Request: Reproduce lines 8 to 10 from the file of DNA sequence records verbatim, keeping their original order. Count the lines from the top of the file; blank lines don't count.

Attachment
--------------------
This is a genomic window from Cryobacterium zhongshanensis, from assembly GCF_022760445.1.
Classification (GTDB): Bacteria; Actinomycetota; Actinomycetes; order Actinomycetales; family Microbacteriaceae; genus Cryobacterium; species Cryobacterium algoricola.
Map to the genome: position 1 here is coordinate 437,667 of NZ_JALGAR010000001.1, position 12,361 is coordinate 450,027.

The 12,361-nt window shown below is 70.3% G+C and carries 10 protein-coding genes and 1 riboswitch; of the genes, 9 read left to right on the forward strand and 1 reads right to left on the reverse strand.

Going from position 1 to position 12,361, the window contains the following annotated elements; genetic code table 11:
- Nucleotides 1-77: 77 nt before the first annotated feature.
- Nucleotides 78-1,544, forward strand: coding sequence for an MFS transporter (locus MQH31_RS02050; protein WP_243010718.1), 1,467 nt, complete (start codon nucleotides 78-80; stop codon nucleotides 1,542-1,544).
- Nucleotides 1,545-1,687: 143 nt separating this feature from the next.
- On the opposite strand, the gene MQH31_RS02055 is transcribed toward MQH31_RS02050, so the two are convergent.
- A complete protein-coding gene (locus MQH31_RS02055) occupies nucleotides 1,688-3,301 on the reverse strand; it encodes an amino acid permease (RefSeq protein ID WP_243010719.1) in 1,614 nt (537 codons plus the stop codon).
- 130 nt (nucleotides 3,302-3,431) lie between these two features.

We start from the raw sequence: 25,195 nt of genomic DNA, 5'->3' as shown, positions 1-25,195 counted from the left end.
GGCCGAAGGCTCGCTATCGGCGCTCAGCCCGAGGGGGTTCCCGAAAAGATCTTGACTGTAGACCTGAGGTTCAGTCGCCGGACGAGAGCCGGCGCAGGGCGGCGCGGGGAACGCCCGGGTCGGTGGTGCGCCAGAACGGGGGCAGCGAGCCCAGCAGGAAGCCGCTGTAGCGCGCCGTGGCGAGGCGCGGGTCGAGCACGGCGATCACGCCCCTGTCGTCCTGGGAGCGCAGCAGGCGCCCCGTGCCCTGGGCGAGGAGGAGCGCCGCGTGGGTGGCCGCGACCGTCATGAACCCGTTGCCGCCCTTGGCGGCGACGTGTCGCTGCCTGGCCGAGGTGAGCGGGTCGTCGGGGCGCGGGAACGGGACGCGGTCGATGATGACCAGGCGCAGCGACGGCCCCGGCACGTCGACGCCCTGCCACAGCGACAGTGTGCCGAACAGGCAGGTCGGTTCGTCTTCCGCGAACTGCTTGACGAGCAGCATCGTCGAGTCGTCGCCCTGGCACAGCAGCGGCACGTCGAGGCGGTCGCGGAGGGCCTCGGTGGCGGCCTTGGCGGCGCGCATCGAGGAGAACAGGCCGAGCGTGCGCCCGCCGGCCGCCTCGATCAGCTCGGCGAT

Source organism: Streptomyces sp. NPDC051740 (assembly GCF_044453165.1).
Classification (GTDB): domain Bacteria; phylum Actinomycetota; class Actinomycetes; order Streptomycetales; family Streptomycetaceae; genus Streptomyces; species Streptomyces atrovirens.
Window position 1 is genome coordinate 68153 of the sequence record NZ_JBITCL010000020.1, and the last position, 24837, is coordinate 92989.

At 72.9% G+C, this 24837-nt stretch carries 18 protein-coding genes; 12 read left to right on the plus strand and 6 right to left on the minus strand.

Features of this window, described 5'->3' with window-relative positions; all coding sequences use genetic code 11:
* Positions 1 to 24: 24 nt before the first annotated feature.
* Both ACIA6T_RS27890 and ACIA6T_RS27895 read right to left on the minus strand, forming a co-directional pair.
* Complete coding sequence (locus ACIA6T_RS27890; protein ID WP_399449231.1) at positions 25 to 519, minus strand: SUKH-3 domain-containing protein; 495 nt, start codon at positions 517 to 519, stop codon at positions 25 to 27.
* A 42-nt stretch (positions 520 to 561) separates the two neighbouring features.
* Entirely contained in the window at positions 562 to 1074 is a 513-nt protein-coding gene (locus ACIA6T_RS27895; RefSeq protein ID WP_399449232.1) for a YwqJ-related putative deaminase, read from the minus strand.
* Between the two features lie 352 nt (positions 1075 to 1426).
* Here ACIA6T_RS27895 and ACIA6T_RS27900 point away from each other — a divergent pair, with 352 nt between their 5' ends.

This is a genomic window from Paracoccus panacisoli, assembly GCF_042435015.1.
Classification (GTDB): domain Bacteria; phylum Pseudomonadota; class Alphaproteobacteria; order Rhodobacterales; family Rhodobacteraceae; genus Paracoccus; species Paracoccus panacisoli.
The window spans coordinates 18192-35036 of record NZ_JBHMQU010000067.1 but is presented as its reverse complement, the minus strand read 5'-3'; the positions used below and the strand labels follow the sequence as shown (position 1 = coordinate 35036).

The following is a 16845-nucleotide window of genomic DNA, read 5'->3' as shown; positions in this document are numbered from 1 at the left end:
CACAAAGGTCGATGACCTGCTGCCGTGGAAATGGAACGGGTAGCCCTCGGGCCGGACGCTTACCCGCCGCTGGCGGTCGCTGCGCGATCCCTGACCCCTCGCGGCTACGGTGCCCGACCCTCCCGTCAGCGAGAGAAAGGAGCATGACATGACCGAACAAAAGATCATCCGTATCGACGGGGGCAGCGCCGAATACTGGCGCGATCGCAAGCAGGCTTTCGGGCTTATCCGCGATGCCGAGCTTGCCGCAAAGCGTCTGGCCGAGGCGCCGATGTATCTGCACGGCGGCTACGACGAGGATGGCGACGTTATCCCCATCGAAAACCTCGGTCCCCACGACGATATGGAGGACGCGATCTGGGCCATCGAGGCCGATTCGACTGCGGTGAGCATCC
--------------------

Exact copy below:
- Nucleotides 1,545-1,687: 143 nt separating this feature from the next.
- On the opposite strand, the gene MQH31_RS02055 is transcribed toward MQH31_RS02050, so the two are convergent.
- A complete protein-coding gene (locus MQH31_RS02055) occupies nucleotides 1,688-3,301 on the reverse strand; it encodes an amino acid permease (RefSeq protein ID WP_243010719.1) in 1,614 nt (537 codons plus the stop codon).